Social Networking empowers our alumni to answer all four questions for us. When we provide them the place and the means to keep contact information up to date, list their friends and business contacts and indicate or discuss their areas of interest or concern,  we’re letting them do much of our grunt work…..and maybe, just maybe they’ll thank us for it!


Convergence: the march continues

November 5, 2006

Sprint has announced a new mobile gaming opportunity, NFL Airplay. This game lets participants call the next play for any NFL game in real time. You score every time you correctly guess the next play. You can then compare your score with a group of friends or any of the wider community of users. For now the only prize is bragging rights, but you can wager there’ll be more to follow. Speaking of which, imagine the first game played with real NFL players in which the Sprint Airplay community votes on the next play, with the play with the most votes actually being played out on the field….

Friday’s NYT Escapes section Nov 3,2006,  features a resort in the virtual world of Secondlife.  There’s a little humor/irony that this feature should hit the same week that the latest fall in print newspaper readership was announced.  Did I mention that Reuters has opened a bureau in SecondLife?

                                                                                                                                    

Which will happen first: Starbucks on the corner starts taking
Linden dollars for that latte or  we find a “Save the Pixel” movement in SecondLife?

 


Web2.0 business model and its meaning for NFPs

October 18, 2006

Twan Verdonck presents a new business model for the web2.0 age in his presentation @ http://www.webtwobusinessmodels.com/index2.htm.

Briefly, he proposes that the transactional model of business and consumer is being replaced with an interactive model of business and user in which business provides platform and tools so that user becomes a co-producer of value.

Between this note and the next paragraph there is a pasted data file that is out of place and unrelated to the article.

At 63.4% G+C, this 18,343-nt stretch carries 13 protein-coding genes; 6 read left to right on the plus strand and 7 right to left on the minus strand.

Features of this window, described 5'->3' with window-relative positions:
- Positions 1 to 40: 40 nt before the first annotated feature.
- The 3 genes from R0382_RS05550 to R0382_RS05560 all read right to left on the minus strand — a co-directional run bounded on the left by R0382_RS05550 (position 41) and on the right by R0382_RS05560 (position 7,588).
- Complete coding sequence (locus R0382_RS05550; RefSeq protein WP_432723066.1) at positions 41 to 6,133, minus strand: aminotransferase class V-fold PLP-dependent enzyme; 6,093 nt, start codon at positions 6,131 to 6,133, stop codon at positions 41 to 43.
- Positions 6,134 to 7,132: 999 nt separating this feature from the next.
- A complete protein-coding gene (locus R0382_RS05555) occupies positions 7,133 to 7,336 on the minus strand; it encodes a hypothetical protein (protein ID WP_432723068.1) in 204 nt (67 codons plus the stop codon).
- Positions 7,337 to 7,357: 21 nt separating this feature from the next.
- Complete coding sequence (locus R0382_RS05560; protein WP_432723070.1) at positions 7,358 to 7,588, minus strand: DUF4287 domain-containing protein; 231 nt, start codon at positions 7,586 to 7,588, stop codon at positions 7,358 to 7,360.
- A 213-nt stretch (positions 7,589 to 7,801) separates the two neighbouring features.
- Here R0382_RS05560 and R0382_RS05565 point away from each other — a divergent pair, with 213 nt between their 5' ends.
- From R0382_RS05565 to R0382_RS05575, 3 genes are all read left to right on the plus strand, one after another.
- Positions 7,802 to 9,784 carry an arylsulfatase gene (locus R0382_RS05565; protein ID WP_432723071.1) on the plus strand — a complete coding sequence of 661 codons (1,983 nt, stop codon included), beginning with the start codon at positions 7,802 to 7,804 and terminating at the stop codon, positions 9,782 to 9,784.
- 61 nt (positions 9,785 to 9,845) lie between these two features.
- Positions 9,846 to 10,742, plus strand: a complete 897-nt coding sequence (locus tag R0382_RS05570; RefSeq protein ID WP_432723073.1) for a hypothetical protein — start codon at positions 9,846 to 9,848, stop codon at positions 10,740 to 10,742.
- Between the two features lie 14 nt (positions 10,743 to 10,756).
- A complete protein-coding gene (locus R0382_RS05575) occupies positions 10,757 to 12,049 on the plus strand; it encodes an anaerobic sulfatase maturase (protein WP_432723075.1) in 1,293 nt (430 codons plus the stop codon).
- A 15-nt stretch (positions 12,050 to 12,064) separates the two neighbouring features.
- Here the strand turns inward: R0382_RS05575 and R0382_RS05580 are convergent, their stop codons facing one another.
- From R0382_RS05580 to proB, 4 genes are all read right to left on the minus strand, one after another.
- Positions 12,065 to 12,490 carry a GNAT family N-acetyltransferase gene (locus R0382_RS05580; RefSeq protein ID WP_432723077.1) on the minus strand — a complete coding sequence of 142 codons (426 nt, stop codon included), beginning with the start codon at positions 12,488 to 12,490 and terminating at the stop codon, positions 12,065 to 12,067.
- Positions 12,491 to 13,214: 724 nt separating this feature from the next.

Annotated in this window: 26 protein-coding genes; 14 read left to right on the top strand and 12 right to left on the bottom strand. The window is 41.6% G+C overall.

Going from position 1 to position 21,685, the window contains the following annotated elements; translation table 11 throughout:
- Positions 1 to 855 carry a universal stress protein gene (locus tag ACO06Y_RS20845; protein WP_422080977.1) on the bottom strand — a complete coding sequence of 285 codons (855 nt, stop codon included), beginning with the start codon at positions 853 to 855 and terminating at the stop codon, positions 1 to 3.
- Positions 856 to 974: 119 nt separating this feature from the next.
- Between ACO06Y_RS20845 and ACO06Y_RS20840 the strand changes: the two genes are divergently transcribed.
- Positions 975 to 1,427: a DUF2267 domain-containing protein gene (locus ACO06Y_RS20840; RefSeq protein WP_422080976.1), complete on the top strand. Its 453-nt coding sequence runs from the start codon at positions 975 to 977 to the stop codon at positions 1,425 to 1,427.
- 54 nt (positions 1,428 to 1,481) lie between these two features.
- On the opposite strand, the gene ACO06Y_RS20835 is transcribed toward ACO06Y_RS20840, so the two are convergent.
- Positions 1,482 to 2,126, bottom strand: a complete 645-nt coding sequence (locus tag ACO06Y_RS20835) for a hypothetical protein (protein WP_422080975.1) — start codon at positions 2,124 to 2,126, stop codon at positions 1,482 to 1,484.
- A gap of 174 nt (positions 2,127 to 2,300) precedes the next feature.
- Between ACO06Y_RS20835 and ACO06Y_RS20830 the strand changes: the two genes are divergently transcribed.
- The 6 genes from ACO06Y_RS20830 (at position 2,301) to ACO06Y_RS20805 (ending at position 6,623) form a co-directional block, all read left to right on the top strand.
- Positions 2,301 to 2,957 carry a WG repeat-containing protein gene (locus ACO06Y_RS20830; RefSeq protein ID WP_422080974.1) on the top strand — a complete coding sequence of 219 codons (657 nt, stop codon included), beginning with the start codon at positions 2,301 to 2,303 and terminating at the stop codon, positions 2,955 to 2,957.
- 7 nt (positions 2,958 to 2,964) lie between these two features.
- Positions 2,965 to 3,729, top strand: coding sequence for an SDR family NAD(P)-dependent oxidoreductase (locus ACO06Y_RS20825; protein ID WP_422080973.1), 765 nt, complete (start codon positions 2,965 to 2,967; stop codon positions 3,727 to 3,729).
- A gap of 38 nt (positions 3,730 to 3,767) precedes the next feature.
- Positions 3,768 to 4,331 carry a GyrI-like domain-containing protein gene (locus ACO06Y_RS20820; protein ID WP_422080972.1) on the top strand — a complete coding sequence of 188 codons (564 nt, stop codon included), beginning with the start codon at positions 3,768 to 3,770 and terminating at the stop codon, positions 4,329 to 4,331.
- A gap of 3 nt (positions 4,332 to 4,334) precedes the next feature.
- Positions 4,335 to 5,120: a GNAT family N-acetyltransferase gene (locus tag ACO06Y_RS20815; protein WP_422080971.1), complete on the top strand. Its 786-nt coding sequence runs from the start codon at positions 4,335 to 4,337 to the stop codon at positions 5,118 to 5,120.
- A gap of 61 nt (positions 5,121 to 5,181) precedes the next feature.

Arguably, all the talk over the years of involving donors in the life of an NFP follows a similar sort of model, but I think it can be enormously helpful for us to step out of our own paradigm of charity/donor/gift transaction and think about what we do as providing a platform for partnering, whether online or in a soup kitchen.  Part of the usefulness of technology now available to us will be found in extending the “hands on” experiential nature of the soup kitchen to the wider world of charitable activity.


What community means for not-for-profits

October 18, 2006

I’m looking forward to my CASE presentation next month.  There’s so much going on online right now that it feels like 1996 all over again–when simply launching a web page felt momentous! Whether we look to Web 2.0 issues or secondlife, the opportunities to engage constituents through the web offers so much to those of us who are accustomed to the donor relations/fund-raising process that it seems a shame to let the for profits have all the fun!  In fact those of us in institutions of higher ed are especially well placed to offer our constituents platforms for community.  Specifics to come later, but there’s plenty to think about in my delicious account at this point.  If you’re looking for something to read,  I HIGHLY recommend Communities Dominate Brand.  More on that to follow.